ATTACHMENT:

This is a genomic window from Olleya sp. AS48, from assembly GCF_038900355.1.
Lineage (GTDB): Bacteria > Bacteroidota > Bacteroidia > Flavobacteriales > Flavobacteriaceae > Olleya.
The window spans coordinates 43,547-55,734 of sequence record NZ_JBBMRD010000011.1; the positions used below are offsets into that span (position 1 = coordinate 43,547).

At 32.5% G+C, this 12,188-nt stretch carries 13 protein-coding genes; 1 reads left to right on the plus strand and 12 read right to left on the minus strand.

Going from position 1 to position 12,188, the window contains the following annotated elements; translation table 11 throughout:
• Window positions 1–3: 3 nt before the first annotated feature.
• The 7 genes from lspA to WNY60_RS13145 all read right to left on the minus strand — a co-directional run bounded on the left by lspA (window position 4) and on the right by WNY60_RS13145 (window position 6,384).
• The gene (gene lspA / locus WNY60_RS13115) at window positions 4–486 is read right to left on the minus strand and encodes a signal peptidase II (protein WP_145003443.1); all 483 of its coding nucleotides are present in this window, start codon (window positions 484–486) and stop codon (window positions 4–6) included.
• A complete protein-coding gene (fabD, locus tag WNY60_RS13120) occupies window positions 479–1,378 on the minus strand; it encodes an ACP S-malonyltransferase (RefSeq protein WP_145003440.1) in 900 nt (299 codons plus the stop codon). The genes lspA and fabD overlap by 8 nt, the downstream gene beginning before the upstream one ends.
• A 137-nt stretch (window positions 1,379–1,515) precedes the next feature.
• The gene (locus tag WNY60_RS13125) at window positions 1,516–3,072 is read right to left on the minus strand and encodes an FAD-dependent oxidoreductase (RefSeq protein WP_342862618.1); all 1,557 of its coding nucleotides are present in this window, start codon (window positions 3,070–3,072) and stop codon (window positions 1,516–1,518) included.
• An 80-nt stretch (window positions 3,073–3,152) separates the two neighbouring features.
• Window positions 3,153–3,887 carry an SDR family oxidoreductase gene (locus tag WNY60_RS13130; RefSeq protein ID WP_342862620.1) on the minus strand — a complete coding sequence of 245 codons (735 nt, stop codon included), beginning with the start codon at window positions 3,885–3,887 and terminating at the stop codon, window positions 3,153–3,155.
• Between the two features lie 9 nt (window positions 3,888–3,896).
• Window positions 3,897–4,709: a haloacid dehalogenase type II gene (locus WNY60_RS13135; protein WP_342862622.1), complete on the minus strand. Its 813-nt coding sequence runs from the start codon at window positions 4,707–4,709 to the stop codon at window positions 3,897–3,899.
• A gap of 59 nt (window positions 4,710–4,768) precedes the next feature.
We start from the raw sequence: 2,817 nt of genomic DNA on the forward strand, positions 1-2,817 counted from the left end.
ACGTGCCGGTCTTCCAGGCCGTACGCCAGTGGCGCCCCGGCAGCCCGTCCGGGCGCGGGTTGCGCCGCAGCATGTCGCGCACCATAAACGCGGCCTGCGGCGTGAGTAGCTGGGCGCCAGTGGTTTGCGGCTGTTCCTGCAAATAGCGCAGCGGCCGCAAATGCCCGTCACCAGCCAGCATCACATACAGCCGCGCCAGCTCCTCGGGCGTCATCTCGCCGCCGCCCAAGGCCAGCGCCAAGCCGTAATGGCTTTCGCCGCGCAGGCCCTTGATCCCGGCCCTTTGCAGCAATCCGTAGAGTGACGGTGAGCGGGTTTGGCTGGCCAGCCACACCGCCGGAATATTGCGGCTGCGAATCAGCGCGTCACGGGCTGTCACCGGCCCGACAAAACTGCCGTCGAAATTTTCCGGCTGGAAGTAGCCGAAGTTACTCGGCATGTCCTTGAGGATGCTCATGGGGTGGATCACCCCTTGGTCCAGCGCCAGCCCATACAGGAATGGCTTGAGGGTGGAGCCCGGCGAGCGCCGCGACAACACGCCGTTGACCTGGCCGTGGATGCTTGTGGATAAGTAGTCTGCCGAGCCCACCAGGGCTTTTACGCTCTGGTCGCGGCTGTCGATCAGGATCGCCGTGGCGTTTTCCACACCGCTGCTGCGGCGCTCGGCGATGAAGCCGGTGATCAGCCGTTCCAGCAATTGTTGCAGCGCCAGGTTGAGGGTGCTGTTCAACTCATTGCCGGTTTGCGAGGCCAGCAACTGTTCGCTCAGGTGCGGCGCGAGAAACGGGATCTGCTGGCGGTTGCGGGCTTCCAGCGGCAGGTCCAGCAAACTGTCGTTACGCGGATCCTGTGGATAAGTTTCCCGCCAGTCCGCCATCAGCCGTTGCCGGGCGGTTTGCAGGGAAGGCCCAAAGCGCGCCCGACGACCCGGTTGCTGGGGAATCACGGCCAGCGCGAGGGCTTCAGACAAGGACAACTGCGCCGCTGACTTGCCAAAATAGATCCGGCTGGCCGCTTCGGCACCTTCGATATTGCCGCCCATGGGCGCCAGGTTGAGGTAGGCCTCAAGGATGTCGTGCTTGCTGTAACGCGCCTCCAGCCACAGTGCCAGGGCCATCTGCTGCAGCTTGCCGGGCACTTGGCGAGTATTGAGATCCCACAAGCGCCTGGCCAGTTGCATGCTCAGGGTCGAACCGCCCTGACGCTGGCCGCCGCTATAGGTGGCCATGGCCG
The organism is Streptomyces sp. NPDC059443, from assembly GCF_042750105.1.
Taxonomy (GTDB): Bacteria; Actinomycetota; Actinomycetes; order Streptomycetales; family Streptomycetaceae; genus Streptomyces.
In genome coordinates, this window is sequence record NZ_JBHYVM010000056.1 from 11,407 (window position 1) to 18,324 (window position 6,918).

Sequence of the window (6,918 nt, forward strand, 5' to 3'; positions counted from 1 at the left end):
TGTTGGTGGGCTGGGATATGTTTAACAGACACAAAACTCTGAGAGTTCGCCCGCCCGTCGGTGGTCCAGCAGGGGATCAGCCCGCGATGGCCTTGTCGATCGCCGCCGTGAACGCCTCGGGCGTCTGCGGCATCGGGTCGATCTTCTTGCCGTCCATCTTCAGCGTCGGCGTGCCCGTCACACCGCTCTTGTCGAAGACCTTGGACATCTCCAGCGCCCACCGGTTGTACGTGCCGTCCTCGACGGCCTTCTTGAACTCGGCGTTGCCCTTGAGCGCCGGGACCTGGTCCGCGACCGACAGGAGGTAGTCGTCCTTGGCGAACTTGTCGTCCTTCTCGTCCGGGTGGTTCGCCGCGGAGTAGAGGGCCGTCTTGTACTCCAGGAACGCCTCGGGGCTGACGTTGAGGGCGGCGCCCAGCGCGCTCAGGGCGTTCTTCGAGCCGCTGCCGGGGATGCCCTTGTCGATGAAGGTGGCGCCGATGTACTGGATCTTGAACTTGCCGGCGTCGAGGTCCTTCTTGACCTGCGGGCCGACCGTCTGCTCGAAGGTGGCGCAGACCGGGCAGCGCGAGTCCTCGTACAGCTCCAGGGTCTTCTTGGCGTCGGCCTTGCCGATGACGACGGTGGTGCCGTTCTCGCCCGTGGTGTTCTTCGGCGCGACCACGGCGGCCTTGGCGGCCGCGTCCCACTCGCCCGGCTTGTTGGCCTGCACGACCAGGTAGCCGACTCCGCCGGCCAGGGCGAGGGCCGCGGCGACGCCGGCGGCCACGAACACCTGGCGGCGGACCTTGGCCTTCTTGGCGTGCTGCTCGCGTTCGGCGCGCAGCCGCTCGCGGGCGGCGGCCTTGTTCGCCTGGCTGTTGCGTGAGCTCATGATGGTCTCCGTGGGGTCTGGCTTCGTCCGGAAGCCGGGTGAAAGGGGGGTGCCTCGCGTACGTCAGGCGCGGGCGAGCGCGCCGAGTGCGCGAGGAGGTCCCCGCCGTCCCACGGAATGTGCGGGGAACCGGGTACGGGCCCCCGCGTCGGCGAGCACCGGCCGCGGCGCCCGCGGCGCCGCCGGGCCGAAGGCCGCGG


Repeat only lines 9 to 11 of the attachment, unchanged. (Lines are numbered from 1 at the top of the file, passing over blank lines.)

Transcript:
• A complete protein-coding gene (fabD, locus tag WNY60_RS13120) occupies window positions 479–1,378 on the minus strand; it encodes an ACP S-malonyltransferase (RefSeq protein WP_145003440.1) in 900 nt (299 codons plus the stop codon). The genes lspA and fabD overlap by 8 nt, the downstream gene beginning before the upstream one ends.
• A 137-nt stretch (window positions 1,379–1,515) precedes the next feature.
• The gene (locus tag WNY60_RS13125) at window positions 1,516–3,072 is read right to left on the minus strand and encodes an FAD-dependent oxidoreductase (RefSeq protein WP_342862618.1); all 1,557 of its coding nucleotides are present in this window, start codon (window positions 3,070–3,072) and stop codon (window positions 1,516–1,518) included.